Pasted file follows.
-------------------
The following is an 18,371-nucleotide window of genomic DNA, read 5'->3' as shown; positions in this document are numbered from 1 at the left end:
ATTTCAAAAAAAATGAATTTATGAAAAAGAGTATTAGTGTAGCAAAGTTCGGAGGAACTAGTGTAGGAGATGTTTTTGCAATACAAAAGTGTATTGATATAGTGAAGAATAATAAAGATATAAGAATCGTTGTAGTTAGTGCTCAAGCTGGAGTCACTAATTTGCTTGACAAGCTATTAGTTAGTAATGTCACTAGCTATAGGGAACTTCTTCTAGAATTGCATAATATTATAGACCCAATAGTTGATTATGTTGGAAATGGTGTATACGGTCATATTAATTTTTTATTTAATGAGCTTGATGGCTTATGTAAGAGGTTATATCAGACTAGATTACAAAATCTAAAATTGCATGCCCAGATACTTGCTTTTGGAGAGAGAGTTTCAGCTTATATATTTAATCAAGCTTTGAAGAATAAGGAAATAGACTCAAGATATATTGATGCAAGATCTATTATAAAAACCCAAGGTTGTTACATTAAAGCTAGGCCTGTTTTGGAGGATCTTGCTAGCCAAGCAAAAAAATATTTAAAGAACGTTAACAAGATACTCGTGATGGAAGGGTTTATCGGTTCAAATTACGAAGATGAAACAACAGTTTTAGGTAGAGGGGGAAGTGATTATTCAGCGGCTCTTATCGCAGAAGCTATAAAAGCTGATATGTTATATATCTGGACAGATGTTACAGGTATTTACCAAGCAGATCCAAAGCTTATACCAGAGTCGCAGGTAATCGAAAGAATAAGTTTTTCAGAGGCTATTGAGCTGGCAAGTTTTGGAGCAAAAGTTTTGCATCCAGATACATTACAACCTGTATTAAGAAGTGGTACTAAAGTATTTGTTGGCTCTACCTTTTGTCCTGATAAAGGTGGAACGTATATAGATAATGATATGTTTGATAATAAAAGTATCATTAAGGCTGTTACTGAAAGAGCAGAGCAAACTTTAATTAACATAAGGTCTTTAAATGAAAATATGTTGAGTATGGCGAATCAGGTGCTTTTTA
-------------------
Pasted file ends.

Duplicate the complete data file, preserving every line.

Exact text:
The following is an 18,371-nucleotide window of genomic DNA, read 5'->3' as shown; positions in this document are numbered from 1 at the left end:
ATTTCAAAAAAAATGAATTTATGAAAAAGAGTATTAGTGTAGCAAAGTTCGGAGGAACTAGTGTAGGAGATGTTTTTGCAATACAAAAGTGTATTGATATAGTGAAGAATAATAAAGATATAAGAATCGTTGTAGTTAGTGCTCAAGCTGGAGTCACTAATTTGCTTGACAAGCTATTAGTTAGTAATGTCACTAGCTATAGGGAACTTCTTCTAGAATTGCATAATATTATAGACCCAATAGTTGATTATGTTGGAAATGGTGTATACGGTCATATTAATTTTTTATTTAATGAGCTTGATGGCTTATGTAAGAGGTTATATCAGACTAGATTACAAAATCTAAAATTGCATGCCCAGATACTTGCTTTTGGAGAGAGAGTTTCAGCTTATATATTTAATCAAGCTTTGAAGAATAAGGAAATAGACTCAAGATATATTGATGCAAGATCTATTATAAAAACCCAAGGTTGTTACATTAAAGCTAGGCCTGTTTTGGAGGATCTTGCTAGCCAAGCAAAAAAATATTTAAAGAACGTTAACAAGATACTCGTGATGGAAGGGTTTATCGGTTCAAATTACGAAGATGAAACAACAGTTTTAGGTAGAGGGGGAAGTGATTATTCAGCGGCTCTTATCGCAGAAGCTATAAAAGCTGATATGTTATATATCTGGACAGATGTTACAGGTATTTACCAAGCAGATCCAAAGCTTATACCAGAGTCGCAGGTAATCGAAAGAATAAGTTTTTCAGAGGCTATTGAGCTGGCAAGTTTTGGAGCAAAAGTTTTGCATCCAGATACATTACAACCTGTATTAAGAAGTGGTACTAAAGTATTTGTTGGCTCTACCTTTTGTCCTGATAAAGGTGGAACGTATATAGATAATGATATGTTTGATAATAAAAGTATCATTAAGGCTGTTACTGAAAGAGCAGAGCAAACTTTAATTAACATAAGGTCTTTAAATGAAAATATGTTGAGTATGGCGAATCAGGTGCTTTTTA